READING, Pa. -- All season long, the Thunder have
lived by the home run. On Wednesday night, it was their undoing.
The R-Phils swatted three
longballs off of Trenton ace Brett Marshall – a fifth of the total he allowed
all season – in a 4-2 Trenton loss in Game 1 of the Eastern League Division
Series on a gorgeous night at a half-full FirstEnergy Stadium.
Staked to a two-run lead courtesy
of – what else? – a two-run dinger, this time from newcomer Ramon Flores,
Marshall seemed on his way to giving his team an all-important edge in the
best-of-five series. He had no-hit the R-Phils through four, and the only
baserunners he’d allowed were on a pair of hit batsmen.
Then he made a mistake up in the
zone. Jake Fox, a professional mistake hitter if ever there were such a thing,
turned it into Reading’s first run with a soaring bomb that nearly cleared the
bleachers in left field. The blast preceded Jiwan James’ RBI groundout, which
squared the score again.
“I thought I was throwing the
ball well over the first four innings,” Marshall said. “In the fifth inning, I
left the ball up and that’s what’s going to happen. I wish I could get those
pitches back, but there’s nothing I can do.”
Marshall worked around a two-out
double in the sixth from league MVP Darin Ruf, but couldn’t equal the feat in
the seventh, when Tommy Joseph and Leandro Castro swatted two of his first three
pitches into the seats to give Reading its margin of victory.
It was just the second time since
May that Marshall had lasted through the seventh inning and, after a
career-high 165 1/3 innings this season, he admitted afterward that he felt a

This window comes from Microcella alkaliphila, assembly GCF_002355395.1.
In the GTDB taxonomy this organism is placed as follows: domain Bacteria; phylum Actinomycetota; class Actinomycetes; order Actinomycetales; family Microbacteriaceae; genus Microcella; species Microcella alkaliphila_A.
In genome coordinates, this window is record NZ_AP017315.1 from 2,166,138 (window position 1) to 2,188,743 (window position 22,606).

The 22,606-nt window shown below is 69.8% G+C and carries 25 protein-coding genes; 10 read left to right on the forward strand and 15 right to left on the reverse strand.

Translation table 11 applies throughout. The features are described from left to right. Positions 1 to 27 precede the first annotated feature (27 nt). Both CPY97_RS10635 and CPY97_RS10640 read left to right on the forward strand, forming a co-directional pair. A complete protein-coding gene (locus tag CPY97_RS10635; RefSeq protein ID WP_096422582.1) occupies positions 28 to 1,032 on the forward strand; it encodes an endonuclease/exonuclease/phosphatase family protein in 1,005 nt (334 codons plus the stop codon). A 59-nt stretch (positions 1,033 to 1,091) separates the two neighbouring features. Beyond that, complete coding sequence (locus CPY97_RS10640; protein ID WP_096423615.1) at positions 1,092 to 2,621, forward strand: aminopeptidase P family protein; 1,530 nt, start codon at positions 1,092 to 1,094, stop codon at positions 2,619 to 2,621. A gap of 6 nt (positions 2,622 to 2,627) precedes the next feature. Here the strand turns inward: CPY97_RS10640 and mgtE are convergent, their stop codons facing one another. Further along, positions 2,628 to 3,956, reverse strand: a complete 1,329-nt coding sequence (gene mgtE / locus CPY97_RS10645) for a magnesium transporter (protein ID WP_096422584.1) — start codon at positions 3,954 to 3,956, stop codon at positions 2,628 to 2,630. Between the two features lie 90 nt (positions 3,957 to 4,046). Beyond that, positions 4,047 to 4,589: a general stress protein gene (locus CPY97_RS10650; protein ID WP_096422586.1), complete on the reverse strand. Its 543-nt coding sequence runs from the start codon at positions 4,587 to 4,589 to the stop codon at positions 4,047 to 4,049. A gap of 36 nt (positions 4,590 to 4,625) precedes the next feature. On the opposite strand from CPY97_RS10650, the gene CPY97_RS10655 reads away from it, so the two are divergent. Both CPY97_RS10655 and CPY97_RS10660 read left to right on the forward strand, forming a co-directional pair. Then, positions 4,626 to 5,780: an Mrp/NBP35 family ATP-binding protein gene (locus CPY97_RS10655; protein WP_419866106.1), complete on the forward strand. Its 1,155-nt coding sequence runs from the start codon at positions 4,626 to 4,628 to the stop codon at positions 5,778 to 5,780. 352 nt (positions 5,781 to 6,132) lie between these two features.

little fatigue in the later frames.
“I’ve had my tired innings when I’m
like, ‘Oh, my arm’s hanging right now,’’ he said. “Other than that, it’s all
mentality there. That’s when the mental part of it comes in like, ‘Hey, we’ve
got to find a way to get through this.’”
Just as they did in 2010, the
Thunder will turn to a major leaguer in the postseason’s second game. It was
Andy Pettitte taking the hill against New Hampshire two years ago at Waterfront
Park, and it will be David Aardsma on Thursday in Reading.
The right-hander, who is
recovering from a torn elbow ligament suffered while rehabbing from hip
surgery, was signed by the Yankees this offseason in the hopes that he could
bolster the bullpen in 2013. Aardsma, who this week became a father for the
second time, says the circumstances surrounding his sixth rehab appearance don’t
add any pressure.
“I never think of things like
that, even in normal situations,” Aardsma, who purchased a postgame spread from
Outback Steakhouse for his new teammates, said. “It doesn’t matter in the big
leagues or here. I have to make my pitches. That’s all that matters.”
After Aardsma completes his
frame, he’ll hand the ball to Shaeffer Hall, the left-hander on his second season
with Trenton. And although it’s not optimal, Hall does have a little experience
relieving a rehabbing big leaguer. He twice appeared after Phil Hughes rehab
starts in 2011, and is comfortable doing so again Thursday, albeit under more
“I look at it like any other
game,” he explained. “If we had won tonight, I would have had to go out there
and do the same thing I would have if we were down 0-1. … Hopefully I can put
my team in a chance to win tomorrow and tie the series back up going home
Trenton will be opposed by Trevor
May, the Phillies' top pitching prospect who has been troubled by bouts of both
mental and physical inconsistency. Since the end of July, however, things have
gone swimmingly for the towering righty. He’s allowed two or fewer earned runs
in six out of those eight turns, and has fanned 47 hitters in 45 innings.
Even faced with a deficit,
Marshall and the Thunder are not daunted by the task ahead. They’ve made a
habit of wild comebacks all season long, and, Marshall says, are more than
ready to do so one more time.
“We’ll be able to (come back),”
Marshall said. “Reading is a good team, but I think we’ve got a better hitting
team, a better defensive team, a better all-around team. I think our pitching’s
really (good), especially the guys we just called up. I think we’ll be just